Back in May, the superintendent of our overly-large school district announced the formation of a Technology Advisory Council, with the mission to provide him with “expertise and guidance”. As I wrote at the time, the hasty formation of this group was most likely a reaction to the bad press surrounding the messy rollout of online schooling due to the pandemic. The Post loves “blue-ribbon” panels.
Move forward, less than three months later to late July and we get another message from the super declaring that the Council has “concluded its work”. And produced a final report brimming with expertise and guidance.
Can I say “that was fast” without sounding cynical?1
As might be expected, the recommendations lean heavily into the technical, with very little about instruction or learning. Lots for the IT department to do. Not much for Instructional Services. Nothing about minor stuff like curriculum, pedagogy, or assessment.
But mixed into what amounts to a long, very generic to-do list, one recommendation jumped out at me:
Vision for Role of Technology: Establish a clear vision for the role of technology in supporting the learning goals of the district.
Fairfax has been spending heavily on computers and software, and networking schools for decades. They began increasing instructional support for all that tech starting in the mid-90’s when I moved out of the classroom and into that role. Over many years, teachers have been put through hundreds of hours of professional development on how to use it all.
Don’t you think someone should have thought to establish a “clear vision” long ago?2
Even worse, this was put forth as a “near-Term” goal, to be “completed by the start of the school year 2020-2021”. The school year that began a couple of weeks ago. Needless to say, I can’t find that vision for the role of technology anywhere on the district website.
If you’re interested, take a look at the whole report. It’s not a long read since about three-fourths of the 87 page report are the PowerPoint decks from each subcommittee, with surprisingly few words on each slide for a corporate-like presentation.
Having been part of similar large-mass committees over my time in Fairfax, I remember that it took more than three months just to get everything organized enough to begin work. Based on that experience, I’m also not at surprised at how little substance is in this document.
Especially when it comes to kids and learning, both of which should be at the core of everything we do in education.
Let’s face it, most of the recommendations in this report have been floating around the overly-large school district since long before I left five years ago, including the one about vision. Many will likely be included five years from now in the report from the next Technology Advisory Council.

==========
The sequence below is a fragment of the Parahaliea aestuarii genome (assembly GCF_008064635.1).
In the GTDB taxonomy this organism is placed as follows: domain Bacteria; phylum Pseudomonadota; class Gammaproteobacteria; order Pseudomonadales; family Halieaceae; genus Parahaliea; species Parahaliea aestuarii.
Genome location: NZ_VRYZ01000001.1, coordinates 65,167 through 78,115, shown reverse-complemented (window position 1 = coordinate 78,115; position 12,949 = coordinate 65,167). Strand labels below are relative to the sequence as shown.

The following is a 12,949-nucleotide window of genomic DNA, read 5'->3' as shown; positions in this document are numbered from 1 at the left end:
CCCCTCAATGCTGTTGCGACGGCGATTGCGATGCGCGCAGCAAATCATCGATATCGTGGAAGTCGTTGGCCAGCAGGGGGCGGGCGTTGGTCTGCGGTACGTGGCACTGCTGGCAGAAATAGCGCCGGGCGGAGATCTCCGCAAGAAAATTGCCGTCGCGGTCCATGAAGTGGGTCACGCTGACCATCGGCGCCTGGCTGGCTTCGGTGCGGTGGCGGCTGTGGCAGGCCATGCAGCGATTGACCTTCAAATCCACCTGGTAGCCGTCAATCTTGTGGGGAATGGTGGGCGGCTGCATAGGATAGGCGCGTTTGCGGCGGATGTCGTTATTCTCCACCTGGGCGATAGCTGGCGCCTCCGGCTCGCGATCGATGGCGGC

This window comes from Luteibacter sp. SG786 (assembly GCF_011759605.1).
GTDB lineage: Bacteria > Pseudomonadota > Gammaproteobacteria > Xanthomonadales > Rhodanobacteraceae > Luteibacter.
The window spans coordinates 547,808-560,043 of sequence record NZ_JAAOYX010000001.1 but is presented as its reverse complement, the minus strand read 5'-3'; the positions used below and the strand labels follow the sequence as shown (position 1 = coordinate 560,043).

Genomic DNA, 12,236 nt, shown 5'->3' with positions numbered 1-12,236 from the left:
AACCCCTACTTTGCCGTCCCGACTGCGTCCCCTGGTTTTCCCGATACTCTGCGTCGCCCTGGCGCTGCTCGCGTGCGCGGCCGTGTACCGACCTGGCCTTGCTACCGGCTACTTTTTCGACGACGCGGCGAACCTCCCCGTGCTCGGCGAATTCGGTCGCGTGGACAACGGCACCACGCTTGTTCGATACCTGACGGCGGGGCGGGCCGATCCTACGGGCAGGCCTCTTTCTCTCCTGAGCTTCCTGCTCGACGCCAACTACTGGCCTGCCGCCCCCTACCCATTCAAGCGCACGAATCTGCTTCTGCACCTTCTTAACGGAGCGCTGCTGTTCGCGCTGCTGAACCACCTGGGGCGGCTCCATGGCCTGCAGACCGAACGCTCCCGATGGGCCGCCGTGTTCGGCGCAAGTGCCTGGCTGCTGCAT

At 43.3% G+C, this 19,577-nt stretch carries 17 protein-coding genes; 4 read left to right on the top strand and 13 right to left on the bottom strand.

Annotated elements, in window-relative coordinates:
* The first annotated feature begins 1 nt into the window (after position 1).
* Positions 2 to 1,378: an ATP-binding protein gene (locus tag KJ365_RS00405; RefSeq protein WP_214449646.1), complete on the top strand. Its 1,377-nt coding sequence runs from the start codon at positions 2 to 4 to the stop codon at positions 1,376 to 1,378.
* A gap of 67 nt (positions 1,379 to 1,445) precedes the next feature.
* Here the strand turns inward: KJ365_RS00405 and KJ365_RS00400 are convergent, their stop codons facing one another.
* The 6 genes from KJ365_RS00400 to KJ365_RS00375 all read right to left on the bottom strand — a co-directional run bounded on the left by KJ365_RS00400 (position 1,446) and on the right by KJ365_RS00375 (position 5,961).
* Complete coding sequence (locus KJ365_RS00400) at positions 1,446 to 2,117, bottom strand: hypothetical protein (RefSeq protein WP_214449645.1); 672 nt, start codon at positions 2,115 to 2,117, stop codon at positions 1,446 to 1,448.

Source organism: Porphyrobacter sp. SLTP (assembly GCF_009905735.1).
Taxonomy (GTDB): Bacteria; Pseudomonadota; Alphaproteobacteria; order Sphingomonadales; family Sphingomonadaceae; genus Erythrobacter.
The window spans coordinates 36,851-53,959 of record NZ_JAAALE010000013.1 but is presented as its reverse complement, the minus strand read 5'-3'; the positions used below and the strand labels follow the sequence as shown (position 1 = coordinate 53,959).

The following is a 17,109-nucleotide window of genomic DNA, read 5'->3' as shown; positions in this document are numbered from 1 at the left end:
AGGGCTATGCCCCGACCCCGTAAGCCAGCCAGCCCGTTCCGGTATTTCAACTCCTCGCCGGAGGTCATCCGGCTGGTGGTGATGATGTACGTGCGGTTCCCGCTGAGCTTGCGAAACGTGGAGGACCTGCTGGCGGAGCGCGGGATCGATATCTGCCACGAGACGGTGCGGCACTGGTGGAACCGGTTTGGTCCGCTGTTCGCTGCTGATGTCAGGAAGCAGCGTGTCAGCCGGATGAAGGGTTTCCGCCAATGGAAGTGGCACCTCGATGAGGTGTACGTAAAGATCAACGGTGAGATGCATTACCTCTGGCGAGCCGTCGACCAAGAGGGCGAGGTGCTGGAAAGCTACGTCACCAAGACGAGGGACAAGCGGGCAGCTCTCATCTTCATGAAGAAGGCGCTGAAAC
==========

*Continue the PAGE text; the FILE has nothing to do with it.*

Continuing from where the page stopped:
However, the biggest issue Fairfax (and most of American education) faces when it comes to the role of technology in the teaching and learning process comes back to that one simple phrase: establish a vision.
Nothing is going to change until we can clearly explain (to ourselves and the community) how and why we are using devices, networks, and all the other heavily hyped digital pieces. How all of that stuff can help students better acquire the knowledge and skills they need to succeed after they leave our schools.
Image: the cover of the Council’s report.
1. Rhetorical question; the answer is obviously no. :-)
2. I should say that some of us on the lower decks regularly tried to write some kind of vision for the use of technology for instruction. District leadership, especially in our own Department of Instruction, was not interested.
Tim, my friend, do you know a school district which has perfectly married technology and instruction? I am not justifying the actions of Fairfax, but I don’t find them surprising. And my sympathies go to anyone in such a large district with so many layers and moving parts to make change.
My career was spend in smaller districts (7000-10,000) students and it was still an ongoing chore to have instruction drive technology planning and purchasing. I was lucky enough to have a couple of great tech integration specialists who were my bridge to the instruction/curriculum departments in my district, but most of the work we did was on infrastructure and managemental applications. I fought constantly with the business director (often my boss) about priorities – mine being instruction and students, hers being the business office!
After my retirement a year and a half ago, I’ve been humming that song from Frozen, “Let it go” more and more. Give it as shot :-)
Thanks for the advice, Doug. I’m not spending a lot of time worrying about what my old employer is doing, and I don’t really find their actions surprising either. But now I’m in the role of a taxpayer and community member, so I get to be more openly crabby, right? :-)
Run for school board. That was always my (implied) threat as I neared retirement. Grump away!